She is also coming home for break soon, right? At that point you will be able to see very clearly what she is eating and what she is avoiding eating. And hopefully she will have a therapist by that point. If it is clear at home that her eating is going further downhill you can then have a bit of a tougher talk with her as in: we want you to be successful at school and be able to be independent however if you are not eating enough we will need to discuss the steps we can take next to support you. You might want to also get a nutritionist on board at that point. I know that some people have found them less than helpful with younger kids, but with a young adult my theory is that the more voices in the chorus encouraging normal eating the better. And the nutritionist can do weigh-ins.

You could plan on serving all meals at home during break and asking her to eat at home as much as possible, and making them high-calorie meals.

We have a few requirements for our daughter to be able to be at college.
We gave her a "contract" the one with the red light, yellow light, green light, that I think Psychomom had used it but I personalized it for her with her weight requirements and some of her symptoms. 
(I didn't have her sign it I just gave it to her and said those were our conditions for her to stay in school and stressed that it was not a punishment; it was to keep her safe)
She needs to maintain a certain weight. If she is not able to that it outlines the steps we will take to help her.
She needs to stay in treatment as long as it is necessary.
All paperwork, HIPPA forms need to be signed so that we can speak with her providers if necessary. I also framed that as a way to keep her safe and with the promise that I would always speak with her first before contacting one of them. 
Since you live in the same town as her college, you can always require that she stay home until her weight is in a better place, and that if it goes under a certain number she needs to stay at home and eat there while attending her classes.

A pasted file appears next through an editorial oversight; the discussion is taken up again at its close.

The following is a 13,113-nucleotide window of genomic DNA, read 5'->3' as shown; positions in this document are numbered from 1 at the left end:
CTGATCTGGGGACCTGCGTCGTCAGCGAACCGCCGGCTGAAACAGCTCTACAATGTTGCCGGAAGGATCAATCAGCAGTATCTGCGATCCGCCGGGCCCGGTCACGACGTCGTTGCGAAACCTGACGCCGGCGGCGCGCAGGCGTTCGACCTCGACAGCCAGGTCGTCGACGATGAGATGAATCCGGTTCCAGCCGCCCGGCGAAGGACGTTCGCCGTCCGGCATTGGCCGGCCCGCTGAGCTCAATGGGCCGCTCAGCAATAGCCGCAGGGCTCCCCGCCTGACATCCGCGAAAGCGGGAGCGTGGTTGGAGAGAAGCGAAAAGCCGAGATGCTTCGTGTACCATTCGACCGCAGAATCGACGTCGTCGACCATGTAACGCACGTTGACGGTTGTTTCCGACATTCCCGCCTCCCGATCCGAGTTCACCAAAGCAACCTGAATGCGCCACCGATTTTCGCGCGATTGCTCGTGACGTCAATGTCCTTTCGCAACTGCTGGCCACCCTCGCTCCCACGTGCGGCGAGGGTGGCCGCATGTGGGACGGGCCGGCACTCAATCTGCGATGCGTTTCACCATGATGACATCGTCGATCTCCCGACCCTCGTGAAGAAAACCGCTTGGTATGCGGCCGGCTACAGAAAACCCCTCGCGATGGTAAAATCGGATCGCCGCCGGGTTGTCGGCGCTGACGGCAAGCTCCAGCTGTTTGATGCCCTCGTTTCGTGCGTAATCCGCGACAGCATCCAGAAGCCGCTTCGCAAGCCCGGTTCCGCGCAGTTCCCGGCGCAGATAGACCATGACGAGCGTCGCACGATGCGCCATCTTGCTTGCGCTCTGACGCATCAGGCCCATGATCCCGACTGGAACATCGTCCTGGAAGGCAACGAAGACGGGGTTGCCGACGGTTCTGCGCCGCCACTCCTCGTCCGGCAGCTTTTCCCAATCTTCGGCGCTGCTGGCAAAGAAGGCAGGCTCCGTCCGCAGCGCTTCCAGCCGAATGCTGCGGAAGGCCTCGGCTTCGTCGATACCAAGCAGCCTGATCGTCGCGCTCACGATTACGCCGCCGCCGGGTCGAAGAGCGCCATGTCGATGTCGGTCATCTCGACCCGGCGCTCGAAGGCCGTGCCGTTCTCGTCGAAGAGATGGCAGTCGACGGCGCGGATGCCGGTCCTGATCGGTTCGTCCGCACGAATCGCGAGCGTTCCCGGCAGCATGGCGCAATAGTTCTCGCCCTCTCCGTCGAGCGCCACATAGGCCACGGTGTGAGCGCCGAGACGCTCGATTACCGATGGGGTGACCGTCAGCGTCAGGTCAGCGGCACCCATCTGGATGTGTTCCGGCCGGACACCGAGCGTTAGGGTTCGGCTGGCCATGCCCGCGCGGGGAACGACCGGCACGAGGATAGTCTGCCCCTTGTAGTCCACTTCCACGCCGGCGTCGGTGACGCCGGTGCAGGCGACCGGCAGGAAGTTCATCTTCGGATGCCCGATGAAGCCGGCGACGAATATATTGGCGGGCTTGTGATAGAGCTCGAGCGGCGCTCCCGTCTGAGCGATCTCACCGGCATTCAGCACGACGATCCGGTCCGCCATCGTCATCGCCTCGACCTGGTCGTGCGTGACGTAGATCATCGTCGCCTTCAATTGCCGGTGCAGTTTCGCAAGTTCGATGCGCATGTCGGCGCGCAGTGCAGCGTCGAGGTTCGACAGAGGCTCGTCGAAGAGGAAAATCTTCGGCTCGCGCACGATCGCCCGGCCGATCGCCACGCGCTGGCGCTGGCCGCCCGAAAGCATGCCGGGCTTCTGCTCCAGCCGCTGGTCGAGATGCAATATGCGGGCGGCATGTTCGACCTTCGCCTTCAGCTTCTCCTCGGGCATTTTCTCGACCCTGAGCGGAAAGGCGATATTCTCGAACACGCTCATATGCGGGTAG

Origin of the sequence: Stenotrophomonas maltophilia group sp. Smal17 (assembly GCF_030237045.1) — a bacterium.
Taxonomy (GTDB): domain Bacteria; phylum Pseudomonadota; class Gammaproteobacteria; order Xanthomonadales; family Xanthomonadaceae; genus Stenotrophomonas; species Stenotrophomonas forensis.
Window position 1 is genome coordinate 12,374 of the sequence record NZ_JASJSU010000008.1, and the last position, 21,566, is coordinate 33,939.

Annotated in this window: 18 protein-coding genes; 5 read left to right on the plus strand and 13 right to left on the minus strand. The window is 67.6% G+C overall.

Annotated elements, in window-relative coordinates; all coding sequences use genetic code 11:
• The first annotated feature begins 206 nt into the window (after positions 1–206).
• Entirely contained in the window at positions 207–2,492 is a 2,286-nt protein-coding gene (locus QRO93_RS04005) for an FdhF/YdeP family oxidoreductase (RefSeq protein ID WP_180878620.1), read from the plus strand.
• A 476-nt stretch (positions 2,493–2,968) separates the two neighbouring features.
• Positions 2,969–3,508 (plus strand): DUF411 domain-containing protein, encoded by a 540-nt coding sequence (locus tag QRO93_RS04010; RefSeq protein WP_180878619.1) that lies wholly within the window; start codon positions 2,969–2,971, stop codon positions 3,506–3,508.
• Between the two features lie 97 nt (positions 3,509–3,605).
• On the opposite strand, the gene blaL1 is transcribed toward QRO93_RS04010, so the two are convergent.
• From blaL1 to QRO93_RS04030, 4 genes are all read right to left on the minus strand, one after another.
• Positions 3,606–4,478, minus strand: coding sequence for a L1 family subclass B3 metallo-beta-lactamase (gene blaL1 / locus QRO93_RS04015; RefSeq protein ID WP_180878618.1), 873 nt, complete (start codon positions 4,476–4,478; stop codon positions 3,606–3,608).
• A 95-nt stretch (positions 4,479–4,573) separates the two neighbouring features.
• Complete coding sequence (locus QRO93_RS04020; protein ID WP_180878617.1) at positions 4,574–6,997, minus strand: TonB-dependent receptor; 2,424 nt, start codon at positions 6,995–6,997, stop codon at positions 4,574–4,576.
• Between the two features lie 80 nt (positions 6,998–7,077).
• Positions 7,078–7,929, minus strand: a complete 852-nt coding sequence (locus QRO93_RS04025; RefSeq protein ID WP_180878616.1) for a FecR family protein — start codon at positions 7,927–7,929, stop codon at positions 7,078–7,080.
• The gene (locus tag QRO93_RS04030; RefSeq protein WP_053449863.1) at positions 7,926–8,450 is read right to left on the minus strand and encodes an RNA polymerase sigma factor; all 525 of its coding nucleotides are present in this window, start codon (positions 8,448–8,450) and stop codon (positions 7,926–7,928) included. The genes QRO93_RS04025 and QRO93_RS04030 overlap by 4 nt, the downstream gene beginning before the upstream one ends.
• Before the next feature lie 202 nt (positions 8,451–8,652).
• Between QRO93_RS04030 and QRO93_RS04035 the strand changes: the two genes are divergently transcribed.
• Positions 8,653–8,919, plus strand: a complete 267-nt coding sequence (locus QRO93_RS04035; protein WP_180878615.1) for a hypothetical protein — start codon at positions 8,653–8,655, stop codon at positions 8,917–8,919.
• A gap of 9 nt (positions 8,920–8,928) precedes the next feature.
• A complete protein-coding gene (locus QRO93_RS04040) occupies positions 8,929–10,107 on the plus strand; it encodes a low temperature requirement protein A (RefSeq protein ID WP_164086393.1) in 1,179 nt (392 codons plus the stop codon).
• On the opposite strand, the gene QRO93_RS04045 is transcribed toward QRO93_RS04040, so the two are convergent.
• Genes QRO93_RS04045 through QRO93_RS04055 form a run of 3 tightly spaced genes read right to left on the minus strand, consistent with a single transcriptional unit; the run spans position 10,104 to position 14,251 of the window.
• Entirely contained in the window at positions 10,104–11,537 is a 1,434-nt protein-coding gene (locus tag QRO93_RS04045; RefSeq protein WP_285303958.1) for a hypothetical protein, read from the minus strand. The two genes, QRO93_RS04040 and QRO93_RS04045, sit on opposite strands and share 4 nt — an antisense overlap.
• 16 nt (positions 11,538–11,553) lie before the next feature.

I was in a similar place a couple of months ago. I thought my daughter's eating was a little off in late August. By mid-October it was clear she had lost weight and was no longer in the range we had specified in the contract. I went up to see her and she met me for dinner looking thin and telling me how great she was doing. (Kind of creepy...to be honest) The next day we went to see her nutritionist and we gave her a goal for how much she needed to try and gain by the next appointment. She wasn't able to do it so I stepped in and said, well I can help you and I just spent Thanksgiving feeding her up. I had let her know that she didn't weigh enough and that I just wasn't comfortable with her being at school at that weight and that there would need to be a change or we could talk about next steps. (we had that discussion with the nutritionist so that there were the two of us saying the same thing to her) Her eating was much better last week and she was more receptive and now is at a slightly better weight. She was able to extend the break so we spent a week together and I STUFFED HER. She has things she is really looking forward to and I am tapping into them as leverage and motivation. So there is improvement but it is slow and since she is 4 hours away that represents a different challenge. But we had to bring her home from college her first semester because she was so ill, and she is very clear that she doesn't want that to happen again and that motivates her.

Hope it will go well for her. Don't think for a minute that you don't have influence and the ability to intervene and change the course of things just because she is 18. And do something nice for yourself to try and stay calm.

Warmly,

Kali


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mjkz

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Reply with quote  #14 
18 is just a number like weight.  Yes, it means you may have to shift how you approach things but don't let the number scare you!!  As Kali pointed out, you still can have a big influence on how your daughter does.  I didn't start FBT until my daughter was 21 and we were still very successful.  We like Kali did a contract that was not given for her to sign but just the way things were for me to continue supporting her.  Honestly I didn't care if she saw it as a punishment-because she did and I knew she just had to work through that.  It was just the way things were.  I never asked her if she was struggling because I knew she would deny it.  ED doesn't let them do anything else.  I would tell her that I could see she was struggling, losing weight and I wanted to help in any way that I could.  I could see she was not doing okay, etc. etc.  It became finding a way to present what I was seeing in a way that ED couldn't jump in and deny.  I think it is great she sees she needs help and is willing to see a counselor.